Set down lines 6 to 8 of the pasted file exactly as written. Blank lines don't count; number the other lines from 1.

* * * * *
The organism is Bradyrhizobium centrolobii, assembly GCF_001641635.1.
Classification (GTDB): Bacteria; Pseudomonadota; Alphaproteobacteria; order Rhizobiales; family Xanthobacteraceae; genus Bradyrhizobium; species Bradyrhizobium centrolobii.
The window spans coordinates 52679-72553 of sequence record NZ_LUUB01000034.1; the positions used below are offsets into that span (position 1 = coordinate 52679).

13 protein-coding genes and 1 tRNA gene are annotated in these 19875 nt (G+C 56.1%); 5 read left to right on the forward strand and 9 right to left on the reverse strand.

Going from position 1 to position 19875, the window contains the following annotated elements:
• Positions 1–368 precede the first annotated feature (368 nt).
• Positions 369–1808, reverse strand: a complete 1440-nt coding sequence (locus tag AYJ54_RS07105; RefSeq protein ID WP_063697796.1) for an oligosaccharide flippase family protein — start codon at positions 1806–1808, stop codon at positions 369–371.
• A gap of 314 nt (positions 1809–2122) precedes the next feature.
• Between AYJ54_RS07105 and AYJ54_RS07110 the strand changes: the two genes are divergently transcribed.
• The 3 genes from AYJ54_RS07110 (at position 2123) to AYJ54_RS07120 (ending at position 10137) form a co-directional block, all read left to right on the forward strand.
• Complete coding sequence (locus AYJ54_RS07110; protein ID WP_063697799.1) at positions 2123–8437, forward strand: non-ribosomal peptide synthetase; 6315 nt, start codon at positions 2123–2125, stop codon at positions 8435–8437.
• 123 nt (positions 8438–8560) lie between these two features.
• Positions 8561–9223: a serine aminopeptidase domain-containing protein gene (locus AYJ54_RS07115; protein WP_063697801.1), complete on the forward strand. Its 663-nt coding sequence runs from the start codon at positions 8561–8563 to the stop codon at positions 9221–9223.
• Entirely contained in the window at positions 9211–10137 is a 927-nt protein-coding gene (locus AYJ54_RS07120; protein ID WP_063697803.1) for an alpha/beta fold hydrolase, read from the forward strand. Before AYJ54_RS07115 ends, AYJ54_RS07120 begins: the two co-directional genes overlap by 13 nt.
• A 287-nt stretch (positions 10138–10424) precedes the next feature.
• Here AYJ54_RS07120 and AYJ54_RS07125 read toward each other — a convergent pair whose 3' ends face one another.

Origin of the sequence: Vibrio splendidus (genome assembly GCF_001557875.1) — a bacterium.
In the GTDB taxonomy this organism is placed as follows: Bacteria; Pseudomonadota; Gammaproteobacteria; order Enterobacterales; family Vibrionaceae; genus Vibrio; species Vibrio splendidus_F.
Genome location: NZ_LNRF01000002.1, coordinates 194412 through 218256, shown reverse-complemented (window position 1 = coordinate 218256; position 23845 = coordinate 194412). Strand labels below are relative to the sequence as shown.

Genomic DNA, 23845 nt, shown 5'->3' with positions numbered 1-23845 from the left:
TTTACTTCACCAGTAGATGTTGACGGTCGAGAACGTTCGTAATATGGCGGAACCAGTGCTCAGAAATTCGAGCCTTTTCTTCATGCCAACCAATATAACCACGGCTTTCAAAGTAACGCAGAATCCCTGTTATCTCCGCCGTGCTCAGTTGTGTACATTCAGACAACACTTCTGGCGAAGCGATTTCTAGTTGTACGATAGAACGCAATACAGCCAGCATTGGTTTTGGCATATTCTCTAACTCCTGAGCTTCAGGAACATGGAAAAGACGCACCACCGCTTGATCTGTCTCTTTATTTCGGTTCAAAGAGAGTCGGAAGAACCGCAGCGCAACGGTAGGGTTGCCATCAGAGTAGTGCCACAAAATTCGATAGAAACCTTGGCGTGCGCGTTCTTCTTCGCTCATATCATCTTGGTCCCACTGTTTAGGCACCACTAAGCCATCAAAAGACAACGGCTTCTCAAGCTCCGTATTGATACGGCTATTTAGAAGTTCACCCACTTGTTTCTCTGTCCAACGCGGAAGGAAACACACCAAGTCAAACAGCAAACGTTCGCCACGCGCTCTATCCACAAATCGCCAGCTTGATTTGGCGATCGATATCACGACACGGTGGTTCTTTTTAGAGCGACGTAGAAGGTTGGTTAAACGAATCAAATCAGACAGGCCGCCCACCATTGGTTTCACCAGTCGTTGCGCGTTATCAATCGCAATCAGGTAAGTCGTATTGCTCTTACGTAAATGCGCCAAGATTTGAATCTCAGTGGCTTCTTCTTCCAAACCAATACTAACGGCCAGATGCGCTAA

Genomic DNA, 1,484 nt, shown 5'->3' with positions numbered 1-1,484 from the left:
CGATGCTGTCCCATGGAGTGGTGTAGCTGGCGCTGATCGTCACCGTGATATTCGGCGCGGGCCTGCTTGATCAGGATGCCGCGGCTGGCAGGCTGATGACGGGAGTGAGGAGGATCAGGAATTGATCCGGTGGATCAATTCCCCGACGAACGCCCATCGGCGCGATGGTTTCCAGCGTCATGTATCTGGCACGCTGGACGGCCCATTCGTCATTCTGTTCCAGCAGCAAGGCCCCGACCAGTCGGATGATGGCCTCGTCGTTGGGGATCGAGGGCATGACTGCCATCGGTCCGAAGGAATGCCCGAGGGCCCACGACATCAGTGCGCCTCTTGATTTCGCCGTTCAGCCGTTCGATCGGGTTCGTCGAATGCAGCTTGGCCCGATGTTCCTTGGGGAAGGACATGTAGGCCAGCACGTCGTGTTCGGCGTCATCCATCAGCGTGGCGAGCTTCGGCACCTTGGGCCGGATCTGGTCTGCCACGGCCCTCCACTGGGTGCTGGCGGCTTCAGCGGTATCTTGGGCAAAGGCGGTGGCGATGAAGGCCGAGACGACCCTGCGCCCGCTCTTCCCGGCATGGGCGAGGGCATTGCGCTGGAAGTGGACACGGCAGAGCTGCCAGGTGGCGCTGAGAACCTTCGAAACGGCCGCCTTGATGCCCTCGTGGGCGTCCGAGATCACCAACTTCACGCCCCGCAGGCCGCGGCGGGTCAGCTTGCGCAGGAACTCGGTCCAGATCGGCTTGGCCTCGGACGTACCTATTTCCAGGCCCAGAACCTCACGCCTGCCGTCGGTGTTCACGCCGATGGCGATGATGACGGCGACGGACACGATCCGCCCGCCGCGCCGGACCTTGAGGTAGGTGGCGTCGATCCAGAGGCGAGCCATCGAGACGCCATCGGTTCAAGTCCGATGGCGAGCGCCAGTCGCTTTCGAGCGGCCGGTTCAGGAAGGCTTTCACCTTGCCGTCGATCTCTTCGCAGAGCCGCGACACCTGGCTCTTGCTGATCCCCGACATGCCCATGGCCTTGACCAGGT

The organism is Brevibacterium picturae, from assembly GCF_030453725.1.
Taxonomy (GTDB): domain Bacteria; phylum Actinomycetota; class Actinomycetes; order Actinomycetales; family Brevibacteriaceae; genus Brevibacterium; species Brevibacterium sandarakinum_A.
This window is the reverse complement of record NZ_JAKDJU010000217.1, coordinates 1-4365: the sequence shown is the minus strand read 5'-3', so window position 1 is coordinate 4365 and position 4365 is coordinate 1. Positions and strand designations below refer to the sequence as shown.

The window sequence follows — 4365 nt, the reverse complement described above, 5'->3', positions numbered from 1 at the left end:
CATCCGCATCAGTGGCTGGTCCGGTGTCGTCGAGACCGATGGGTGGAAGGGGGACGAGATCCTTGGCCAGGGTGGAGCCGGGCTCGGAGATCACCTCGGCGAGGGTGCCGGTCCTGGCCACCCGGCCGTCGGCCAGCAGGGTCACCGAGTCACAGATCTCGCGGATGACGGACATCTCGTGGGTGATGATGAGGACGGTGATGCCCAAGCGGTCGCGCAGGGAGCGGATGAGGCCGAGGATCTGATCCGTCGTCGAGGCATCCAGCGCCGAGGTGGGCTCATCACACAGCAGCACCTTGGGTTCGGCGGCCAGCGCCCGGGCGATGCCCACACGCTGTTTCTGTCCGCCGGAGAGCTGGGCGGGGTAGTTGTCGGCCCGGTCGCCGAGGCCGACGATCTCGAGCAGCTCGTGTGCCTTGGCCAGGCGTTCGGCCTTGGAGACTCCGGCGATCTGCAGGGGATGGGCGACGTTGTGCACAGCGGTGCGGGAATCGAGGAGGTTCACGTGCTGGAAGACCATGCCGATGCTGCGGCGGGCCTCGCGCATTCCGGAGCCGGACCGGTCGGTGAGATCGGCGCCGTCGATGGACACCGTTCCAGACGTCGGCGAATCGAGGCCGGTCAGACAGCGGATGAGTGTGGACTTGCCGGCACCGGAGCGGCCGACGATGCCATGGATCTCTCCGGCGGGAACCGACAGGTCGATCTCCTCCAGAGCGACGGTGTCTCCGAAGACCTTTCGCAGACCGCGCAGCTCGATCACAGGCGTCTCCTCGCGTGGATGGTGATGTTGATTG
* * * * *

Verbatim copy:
• Positions 1–368 precede the first annotated feature (368 nt).
• Positions 369–1808, reverse strand: a complete 1440-nt coding sequence (locus tag AYJ54_RS07105; RefSeq protein ID WP_063697796.1) for an oligosaccharide flippase family protein — start codon at positions 1806–1808, stop codon at positions 369–371.
• A gap of 314 nt (positions 1809–2122) precedes the next feature.